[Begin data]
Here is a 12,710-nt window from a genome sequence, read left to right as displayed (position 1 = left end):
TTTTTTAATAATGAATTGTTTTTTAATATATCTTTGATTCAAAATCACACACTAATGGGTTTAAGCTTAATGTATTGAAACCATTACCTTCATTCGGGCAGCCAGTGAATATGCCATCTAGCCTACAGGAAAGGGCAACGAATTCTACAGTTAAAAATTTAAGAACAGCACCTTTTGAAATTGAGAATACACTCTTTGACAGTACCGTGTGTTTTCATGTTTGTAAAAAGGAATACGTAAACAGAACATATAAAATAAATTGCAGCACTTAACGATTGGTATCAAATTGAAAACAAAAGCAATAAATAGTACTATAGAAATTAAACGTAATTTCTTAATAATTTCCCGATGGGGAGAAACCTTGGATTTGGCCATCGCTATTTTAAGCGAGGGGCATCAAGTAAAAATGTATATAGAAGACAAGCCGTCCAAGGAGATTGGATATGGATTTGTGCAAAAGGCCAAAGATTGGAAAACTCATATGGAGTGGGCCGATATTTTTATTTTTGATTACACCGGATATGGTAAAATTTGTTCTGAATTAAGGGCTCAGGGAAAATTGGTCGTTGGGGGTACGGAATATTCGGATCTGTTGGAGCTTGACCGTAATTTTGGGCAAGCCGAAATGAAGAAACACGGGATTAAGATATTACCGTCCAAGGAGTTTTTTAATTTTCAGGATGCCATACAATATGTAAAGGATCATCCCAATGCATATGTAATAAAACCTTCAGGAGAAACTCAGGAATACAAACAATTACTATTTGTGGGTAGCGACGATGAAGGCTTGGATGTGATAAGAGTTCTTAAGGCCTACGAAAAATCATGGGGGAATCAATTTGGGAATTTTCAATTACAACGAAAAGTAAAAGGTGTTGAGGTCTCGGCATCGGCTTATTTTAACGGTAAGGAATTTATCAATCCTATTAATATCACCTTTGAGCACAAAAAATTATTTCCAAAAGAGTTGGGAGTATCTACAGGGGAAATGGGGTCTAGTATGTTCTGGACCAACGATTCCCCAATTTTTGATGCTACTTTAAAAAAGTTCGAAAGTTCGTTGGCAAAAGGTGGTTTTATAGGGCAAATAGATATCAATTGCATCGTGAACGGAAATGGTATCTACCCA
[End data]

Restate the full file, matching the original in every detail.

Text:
Here is a 12,710-nt window from a genome sequence, read left to right as displayed (position 1 = left end):
TTTTTTAATAATGAATTGTTTTTTAATATATCTTTGATTCAAAATCACACACTAATGGGTTTAAGCTTAATGTATTGAAACCATTACCTTCATTCGGGCAGCCAGTGAATATGCCATCTAGCCTACAGGAAAGGGCAACGAATTCTACAGTTAAAAATTTAAGAACAGCACCTTTTGAAATTGAGAATACACTCTTTGACAGTACCGTGTGTTTTCATGTTTGTAAAAAGGAATACGTAAACAGAACATATAAAATAAATTGCAGCACTTAACGATTGGTATCAAATTGAAAACAAAAGCAATAAATAGTACTATAGAAATTAAACGTAATTTCTTAATAATTTCCCGATGGGGAGAAACCTTGGATTTGGCCATCGCTATTTTAAGCGAGGGGCATCAAGTAAAAATGTATATAGAAGACAAGCCGTCCAAGGAGATTGGATATGGATTTGTGCAAAAGGCCAAAGATTGGAAAACTCATATGGAGTGGGCCGATATTTTTATTTTTGATTACACCGGATATGGTAAAATTTGTTCTGAATTAAGGGCTCAGGGAAAATTGGTCGTTGGGGGTACGGAATATTCGGATCTGTTGGAGCTTGACCGTAATTTTGGGCAAGCCGAAATGAAGAAACACGGGATTAAGATATTACCGTCCAAGGAGTTTTTTAATTTTCAGGATGCCATACAATATGTAAAGGATCATCCCAATGCATATGTAATAAAACCTTCAGGAGAAACTCAGGAATACAAACAATTACTATTTGTGGGTAGCGACGATGAAGGCTTGGATGTGATAAGAGTTCTTAAGGCCTACGAAAAATCATGGGGGAATCAATTTGGGAATTTTCAATTACAACGAAAAGTAAAAGGTGTTGAGGTCTCGGCATCGGCTTATTTTAACGGTAAGGAATTTATCAATCCTATTAATATCACCTTTGAGCACAAAAAATTATTTCCAAAAGAGTTGGGAGTATCTACAGGGGAAATGGGGTCTAGTATGTTCTGGACCAACGATTCCCCAATTTTTGATGCTACTTTAAAAAAGTTCGAAAGTTCGTTGGCAAAAGGTGGTTTTATAGGGCAAATAGATATCAATTGCATCGTGAACGGAAATGGTATCTACCCA